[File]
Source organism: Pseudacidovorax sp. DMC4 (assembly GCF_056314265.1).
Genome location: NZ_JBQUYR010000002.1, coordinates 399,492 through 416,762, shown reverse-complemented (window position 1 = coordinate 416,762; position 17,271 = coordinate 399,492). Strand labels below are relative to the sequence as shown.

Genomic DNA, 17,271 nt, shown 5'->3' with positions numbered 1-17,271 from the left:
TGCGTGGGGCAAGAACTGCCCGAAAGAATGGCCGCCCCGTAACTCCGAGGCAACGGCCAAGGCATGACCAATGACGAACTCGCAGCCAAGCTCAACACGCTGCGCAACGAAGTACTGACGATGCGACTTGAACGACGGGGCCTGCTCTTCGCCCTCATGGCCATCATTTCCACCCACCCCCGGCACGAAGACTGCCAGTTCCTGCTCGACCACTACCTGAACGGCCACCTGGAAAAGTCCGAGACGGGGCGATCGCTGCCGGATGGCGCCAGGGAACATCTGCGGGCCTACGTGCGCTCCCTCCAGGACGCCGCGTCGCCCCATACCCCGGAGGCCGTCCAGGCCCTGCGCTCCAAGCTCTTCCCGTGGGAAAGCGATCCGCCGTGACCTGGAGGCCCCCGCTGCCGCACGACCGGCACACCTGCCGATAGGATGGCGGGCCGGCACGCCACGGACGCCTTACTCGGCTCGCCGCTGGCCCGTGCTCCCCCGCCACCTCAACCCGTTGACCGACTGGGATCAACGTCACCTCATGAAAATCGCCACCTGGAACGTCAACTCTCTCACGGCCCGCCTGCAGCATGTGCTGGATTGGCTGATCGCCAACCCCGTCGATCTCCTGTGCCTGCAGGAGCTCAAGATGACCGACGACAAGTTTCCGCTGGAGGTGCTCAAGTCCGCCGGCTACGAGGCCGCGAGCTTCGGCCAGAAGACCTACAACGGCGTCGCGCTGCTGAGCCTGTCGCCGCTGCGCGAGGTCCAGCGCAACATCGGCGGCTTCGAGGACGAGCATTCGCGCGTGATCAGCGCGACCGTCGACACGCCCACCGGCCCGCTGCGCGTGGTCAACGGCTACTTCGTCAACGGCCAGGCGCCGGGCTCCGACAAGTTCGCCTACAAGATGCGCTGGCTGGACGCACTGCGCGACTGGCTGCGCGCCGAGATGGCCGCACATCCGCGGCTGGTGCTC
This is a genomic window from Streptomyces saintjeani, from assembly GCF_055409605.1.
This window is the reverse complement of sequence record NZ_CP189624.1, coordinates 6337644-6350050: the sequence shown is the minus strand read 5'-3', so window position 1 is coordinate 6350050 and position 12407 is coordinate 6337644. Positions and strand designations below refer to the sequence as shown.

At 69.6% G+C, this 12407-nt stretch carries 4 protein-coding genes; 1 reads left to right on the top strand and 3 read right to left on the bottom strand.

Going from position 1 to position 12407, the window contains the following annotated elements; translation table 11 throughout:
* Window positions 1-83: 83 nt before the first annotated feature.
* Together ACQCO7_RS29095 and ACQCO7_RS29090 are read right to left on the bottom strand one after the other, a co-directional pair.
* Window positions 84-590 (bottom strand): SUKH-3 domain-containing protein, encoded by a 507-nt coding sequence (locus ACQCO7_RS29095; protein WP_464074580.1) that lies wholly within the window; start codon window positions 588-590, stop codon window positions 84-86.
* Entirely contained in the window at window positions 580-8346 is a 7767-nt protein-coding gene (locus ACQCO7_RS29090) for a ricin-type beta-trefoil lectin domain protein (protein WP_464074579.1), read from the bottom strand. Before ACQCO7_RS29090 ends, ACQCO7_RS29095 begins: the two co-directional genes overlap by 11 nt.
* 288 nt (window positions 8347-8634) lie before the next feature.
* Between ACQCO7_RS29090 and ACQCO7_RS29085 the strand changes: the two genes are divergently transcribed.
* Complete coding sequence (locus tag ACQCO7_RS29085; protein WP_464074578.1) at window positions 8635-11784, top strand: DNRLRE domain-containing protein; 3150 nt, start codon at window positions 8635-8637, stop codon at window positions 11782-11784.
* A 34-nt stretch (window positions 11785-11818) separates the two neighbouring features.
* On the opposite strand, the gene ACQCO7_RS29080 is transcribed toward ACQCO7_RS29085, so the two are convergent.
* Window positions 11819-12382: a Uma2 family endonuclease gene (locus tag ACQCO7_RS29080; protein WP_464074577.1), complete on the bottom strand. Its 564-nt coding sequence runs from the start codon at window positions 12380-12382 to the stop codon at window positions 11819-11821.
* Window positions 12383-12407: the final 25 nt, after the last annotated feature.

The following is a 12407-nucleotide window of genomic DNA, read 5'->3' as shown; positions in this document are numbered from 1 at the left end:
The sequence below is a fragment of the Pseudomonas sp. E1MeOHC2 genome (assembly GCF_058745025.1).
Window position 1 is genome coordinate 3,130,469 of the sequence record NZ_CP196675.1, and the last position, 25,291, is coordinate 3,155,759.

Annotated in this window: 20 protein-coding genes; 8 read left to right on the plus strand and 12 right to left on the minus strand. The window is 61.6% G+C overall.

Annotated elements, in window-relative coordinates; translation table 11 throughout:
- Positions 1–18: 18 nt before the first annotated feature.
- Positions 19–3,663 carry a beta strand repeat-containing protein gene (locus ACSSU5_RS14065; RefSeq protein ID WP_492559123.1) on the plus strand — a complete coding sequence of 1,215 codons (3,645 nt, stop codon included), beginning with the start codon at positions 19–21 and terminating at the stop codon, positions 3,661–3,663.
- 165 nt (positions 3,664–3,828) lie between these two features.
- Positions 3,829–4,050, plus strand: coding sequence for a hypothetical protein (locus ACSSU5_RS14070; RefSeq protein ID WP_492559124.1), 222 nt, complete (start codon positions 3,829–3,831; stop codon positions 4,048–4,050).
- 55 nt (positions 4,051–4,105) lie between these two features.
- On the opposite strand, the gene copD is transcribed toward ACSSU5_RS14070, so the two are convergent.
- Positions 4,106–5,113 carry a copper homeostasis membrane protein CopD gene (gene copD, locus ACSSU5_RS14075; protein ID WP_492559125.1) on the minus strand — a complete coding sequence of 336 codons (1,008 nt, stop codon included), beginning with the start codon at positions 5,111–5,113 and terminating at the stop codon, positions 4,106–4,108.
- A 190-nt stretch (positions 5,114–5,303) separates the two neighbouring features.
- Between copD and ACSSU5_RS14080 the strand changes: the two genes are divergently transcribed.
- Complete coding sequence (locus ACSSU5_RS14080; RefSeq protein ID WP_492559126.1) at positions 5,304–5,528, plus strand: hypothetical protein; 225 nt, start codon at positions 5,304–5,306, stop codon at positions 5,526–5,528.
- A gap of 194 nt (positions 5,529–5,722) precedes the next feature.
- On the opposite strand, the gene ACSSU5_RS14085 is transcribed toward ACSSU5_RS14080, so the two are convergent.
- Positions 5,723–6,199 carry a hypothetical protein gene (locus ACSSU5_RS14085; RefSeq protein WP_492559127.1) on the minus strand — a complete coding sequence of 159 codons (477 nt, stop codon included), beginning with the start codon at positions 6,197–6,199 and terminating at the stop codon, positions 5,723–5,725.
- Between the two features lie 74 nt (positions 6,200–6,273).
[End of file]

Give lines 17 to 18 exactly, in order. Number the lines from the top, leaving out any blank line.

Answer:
* On the opposite strand, the gene ACQCO7_RS29080 is transcribed toward ACQCO7_RS29085, so the two are convergent.
* Window positions 11819-12382: a Uma2 family endonuclease gene (locus tag ACQCO7_RS29080; protein WP_464074577.1), complete on the bottom strand. Its 564-nt coding sequence runs from the start codon at window positions 12380-12382 to the stop codon at window positions 11819-11821.